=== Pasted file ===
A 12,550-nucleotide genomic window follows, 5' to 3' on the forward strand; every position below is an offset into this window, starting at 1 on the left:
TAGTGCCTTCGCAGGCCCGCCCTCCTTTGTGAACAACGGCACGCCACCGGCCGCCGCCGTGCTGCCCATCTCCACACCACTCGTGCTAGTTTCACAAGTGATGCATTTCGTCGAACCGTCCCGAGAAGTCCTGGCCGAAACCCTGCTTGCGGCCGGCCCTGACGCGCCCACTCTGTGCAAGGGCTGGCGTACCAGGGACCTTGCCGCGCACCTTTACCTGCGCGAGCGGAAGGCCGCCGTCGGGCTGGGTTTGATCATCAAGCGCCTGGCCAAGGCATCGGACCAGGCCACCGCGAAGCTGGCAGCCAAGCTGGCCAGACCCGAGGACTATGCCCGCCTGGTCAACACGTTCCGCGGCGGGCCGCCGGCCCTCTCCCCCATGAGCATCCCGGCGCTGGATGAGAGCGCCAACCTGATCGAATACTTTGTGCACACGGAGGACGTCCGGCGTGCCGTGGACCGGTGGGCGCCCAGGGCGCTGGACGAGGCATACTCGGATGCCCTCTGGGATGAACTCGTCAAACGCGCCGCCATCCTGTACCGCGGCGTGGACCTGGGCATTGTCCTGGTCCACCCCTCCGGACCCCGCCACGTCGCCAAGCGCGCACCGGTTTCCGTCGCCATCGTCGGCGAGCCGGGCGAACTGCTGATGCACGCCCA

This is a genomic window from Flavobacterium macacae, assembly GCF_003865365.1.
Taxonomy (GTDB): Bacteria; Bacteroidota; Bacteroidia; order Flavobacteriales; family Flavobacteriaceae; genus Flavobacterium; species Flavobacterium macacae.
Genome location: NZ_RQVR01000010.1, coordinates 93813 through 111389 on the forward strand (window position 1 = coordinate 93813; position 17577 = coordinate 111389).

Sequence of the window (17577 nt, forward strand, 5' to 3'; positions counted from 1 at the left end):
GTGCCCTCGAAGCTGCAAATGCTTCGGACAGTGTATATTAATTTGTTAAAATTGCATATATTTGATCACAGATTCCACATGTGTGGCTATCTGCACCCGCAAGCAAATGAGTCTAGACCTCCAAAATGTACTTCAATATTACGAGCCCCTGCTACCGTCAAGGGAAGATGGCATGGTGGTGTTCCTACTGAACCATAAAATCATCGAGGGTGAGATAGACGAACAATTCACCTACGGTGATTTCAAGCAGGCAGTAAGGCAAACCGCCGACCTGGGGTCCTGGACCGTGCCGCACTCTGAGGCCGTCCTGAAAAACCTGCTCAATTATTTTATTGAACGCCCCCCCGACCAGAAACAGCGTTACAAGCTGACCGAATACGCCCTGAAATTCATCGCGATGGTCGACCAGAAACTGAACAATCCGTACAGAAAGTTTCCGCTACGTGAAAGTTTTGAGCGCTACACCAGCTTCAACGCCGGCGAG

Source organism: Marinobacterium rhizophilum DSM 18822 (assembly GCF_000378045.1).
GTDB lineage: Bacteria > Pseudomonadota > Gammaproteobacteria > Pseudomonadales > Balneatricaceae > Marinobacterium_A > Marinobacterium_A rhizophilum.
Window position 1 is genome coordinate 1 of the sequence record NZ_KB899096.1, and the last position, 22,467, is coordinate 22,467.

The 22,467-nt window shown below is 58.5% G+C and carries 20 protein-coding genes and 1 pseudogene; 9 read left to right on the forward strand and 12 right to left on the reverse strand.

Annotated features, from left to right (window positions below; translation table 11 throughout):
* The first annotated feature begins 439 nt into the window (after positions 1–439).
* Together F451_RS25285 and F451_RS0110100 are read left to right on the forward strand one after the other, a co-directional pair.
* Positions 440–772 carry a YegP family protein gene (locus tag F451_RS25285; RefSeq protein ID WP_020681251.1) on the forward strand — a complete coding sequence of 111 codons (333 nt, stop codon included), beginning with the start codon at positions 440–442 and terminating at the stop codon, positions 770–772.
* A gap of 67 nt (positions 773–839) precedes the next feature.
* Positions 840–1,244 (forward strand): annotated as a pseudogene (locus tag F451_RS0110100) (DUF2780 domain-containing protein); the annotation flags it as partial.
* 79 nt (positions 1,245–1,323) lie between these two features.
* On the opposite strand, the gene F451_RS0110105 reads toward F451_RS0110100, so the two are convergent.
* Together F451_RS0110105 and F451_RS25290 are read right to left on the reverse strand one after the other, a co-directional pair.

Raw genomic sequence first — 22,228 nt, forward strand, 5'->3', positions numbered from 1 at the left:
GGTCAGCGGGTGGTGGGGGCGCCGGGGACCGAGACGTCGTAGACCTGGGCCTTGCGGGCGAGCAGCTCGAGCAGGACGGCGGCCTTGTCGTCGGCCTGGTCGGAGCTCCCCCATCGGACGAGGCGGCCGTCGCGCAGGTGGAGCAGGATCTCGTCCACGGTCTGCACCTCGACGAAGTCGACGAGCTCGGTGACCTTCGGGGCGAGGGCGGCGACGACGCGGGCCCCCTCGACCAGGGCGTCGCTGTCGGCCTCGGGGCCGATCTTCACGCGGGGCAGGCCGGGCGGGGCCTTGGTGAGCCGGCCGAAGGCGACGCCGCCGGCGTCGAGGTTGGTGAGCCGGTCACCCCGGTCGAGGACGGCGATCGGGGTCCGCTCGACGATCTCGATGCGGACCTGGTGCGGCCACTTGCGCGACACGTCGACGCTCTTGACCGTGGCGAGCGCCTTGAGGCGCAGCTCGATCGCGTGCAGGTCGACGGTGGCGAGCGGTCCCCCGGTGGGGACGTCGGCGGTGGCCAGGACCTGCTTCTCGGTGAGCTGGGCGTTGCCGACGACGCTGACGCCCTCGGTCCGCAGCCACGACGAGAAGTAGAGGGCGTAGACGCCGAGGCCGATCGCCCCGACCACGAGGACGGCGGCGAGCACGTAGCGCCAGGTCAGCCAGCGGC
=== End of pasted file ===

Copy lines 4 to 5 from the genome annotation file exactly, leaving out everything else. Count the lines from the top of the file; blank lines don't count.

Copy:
Taxonomy (GTDB): Bacteria; Bacteroidota; Bacteroidia; order Flavobacteriales; family Flavobacteriaceae; genus Flavobacterium; species Flavobacterium macacae.
Genome location: NZ_RQVR01000010.1, coordinates 93813 through 111389 on the forward strand (window position 1 = coordinate 93813; position 17577 = coordinate 111389).